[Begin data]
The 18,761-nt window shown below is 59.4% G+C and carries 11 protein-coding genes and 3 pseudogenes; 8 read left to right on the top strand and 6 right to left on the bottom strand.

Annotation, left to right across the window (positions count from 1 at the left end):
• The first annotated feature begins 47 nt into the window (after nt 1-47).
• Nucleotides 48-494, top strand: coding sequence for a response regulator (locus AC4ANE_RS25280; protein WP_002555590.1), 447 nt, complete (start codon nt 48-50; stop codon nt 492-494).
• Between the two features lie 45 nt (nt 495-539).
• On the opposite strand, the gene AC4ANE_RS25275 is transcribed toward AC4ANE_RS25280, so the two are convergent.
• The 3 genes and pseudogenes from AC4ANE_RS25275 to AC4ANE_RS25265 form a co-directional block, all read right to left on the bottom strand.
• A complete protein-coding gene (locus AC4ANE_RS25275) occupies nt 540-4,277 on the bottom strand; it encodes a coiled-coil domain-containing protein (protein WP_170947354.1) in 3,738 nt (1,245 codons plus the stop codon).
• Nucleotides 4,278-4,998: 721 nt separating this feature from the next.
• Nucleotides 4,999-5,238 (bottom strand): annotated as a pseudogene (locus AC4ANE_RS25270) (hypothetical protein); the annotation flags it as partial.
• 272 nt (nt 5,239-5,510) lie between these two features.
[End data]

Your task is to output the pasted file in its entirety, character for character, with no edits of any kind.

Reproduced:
The 18,761-nt window shown below is 59.4% G+C and carries 11 protein-coding genes and 3 pseudogenes; 8 read left to right on the top strand and 6 right to left on the bottom strand.

Annotation, left to right across the window (positions count from 1 at the left end):
• The first annotated feature begins 47 nt into the window (after nt 1-47).
• Nucleotides 48-494, top strand: coding sequence for a response regulator (locus AC4ANE_RS25280; protein WP_002555590.1), 447 nt, complete (start codon nt 48-50; stop codon nt 492-494).
• Between the two features lie 45 nt (nt 495-539).
• On the opposite strand, the gene AC4ANE_RS25275 is transcribed toward AC4ANE_RS25280, so the two are convergent.
• The 3 genes and pseudogenes from AC4ANE_RS25275 to AC4ANE_RS25265 form a co-directional block, all read right to left on the bottom strand.
• A complete protein-coding gene (locus AC4ANE_RS25275) occupies nt 540-4,277 on the bottom strand; it encodes a coiled-coil domain-containing protein (protein WP_170947354.1) in 3,738 nt (1,245 codons plus the stop codon).
• Nucleotides 4,278-4,998: 721 nt separating this feature from the next.
• Nucleotides 4,999-5,238 (bottom strand): annotated as a pseudogene (locus AC4ANE_RS25270) (hypothetical protein); the annotation flags it as partial.
• 272 nt (nt 5,239-5,510) lie between these two features.